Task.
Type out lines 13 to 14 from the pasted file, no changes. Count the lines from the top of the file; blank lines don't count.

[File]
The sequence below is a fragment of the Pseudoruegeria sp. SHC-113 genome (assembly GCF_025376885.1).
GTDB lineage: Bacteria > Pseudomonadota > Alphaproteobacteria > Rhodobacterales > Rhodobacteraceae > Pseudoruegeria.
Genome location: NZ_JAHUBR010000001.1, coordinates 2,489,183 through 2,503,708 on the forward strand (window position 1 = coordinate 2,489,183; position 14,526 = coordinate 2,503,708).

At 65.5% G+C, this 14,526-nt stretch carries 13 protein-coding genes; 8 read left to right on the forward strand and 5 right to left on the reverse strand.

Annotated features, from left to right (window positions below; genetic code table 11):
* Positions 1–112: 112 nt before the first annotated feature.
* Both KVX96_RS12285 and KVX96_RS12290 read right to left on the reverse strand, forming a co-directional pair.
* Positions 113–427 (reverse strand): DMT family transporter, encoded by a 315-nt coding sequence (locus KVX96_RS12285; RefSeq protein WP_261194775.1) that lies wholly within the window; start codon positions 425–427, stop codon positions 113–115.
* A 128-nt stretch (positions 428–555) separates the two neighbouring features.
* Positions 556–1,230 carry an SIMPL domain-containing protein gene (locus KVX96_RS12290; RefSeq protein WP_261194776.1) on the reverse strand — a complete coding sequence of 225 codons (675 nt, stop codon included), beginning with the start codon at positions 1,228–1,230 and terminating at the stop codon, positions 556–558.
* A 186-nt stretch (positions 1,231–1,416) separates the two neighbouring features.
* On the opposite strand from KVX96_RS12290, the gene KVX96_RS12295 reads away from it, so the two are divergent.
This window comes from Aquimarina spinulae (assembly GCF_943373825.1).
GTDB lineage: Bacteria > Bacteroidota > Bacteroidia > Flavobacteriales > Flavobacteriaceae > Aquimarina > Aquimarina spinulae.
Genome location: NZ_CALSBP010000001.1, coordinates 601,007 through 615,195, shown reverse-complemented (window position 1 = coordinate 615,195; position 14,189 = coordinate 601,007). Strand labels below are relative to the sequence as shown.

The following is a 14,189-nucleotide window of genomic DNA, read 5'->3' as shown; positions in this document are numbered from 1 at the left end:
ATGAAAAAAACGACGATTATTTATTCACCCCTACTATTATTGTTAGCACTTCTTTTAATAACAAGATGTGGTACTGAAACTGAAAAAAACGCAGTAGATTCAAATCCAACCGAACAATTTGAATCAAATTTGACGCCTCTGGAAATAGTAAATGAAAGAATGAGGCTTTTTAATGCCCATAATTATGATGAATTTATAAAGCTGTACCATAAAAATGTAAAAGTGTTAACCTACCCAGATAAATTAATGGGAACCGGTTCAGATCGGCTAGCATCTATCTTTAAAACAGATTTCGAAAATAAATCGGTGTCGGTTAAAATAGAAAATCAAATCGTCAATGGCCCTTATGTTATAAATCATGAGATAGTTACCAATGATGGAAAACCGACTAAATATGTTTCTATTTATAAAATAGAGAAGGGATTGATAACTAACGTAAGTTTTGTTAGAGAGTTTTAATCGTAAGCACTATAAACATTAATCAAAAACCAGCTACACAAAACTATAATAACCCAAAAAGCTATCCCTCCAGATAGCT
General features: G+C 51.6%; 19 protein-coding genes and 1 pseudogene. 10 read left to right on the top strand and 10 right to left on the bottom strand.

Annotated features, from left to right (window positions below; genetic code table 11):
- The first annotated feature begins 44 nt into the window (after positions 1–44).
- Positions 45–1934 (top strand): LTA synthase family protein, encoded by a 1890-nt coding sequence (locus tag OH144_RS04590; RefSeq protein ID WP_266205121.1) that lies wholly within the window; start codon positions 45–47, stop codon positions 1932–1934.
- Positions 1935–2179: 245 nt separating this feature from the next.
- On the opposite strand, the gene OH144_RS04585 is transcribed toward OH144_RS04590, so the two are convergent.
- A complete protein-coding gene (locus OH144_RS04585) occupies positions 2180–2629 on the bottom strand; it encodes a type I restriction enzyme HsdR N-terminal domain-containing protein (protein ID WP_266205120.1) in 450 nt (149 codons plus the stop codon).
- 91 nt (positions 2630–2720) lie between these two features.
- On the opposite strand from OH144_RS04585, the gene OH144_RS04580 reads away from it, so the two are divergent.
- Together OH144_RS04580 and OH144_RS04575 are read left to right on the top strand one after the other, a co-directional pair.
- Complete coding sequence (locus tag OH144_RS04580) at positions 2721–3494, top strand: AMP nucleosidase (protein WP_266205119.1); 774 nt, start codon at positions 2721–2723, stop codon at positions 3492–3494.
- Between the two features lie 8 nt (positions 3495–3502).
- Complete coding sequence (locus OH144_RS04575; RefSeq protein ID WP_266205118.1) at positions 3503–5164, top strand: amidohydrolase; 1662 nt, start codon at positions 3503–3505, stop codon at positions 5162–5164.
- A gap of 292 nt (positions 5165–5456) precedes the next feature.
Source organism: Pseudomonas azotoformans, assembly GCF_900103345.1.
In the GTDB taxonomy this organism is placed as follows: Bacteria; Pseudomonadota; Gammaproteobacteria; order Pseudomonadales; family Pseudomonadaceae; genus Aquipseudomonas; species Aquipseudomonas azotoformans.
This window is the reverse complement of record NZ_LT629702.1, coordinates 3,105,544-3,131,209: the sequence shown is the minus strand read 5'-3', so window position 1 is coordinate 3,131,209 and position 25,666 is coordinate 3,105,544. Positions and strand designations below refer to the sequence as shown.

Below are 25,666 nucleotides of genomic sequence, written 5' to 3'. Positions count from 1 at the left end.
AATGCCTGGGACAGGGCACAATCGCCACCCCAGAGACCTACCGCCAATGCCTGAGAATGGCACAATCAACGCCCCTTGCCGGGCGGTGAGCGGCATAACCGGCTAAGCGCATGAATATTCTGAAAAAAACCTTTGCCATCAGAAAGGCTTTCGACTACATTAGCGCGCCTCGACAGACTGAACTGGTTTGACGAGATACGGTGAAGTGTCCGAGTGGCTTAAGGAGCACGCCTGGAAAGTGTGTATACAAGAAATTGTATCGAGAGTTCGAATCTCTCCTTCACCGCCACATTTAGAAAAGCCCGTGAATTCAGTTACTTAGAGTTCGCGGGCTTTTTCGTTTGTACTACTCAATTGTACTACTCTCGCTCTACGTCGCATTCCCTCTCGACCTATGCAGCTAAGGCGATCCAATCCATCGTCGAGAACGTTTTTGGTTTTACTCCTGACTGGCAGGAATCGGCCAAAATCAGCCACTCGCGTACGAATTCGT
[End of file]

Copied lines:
This window comes from Aquimarina spinulae (assembly GCF_943373825.1).
GTDB lineage: Bacteria > Bacteroidota > Bacteroidia > Flavobacteriales > Flavobacteriaceae > Aquimarina > Aquimarina spinulae.